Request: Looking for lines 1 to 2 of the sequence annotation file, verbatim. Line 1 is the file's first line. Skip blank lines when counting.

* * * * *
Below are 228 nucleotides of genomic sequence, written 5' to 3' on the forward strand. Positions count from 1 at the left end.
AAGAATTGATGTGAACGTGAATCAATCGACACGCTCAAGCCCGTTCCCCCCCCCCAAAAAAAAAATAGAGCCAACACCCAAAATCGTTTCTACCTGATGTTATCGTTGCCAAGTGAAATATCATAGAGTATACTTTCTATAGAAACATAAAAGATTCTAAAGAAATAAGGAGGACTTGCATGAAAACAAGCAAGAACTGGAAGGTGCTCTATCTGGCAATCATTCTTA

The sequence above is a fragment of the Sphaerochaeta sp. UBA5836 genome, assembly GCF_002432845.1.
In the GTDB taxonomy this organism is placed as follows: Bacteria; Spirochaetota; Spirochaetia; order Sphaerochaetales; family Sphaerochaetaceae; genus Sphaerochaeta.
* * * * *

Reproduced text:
Below are 228 nucleotides of genomic sequence, written 5' to 3' on the forward strand. Positions count from 1 at the left end.
AAGAATTGATGTGAACGTGAATCAATCGACACGCTCAAGCCCGTTCCCCCCCCCCAAAAAAAAAATAGAGCCAACACCCAAAATCGTTTCTACCTGATGTTATCGTTGCCAAGTGAAATATCATAGAGTATACTTTCTATAGAAACATAAAAGATTCTAAAGAAATAAGGAGGACTTGCATGAAAACAAGCAAGAACTGGAAGGTGCTCTATCTGGCAATCATTCTTA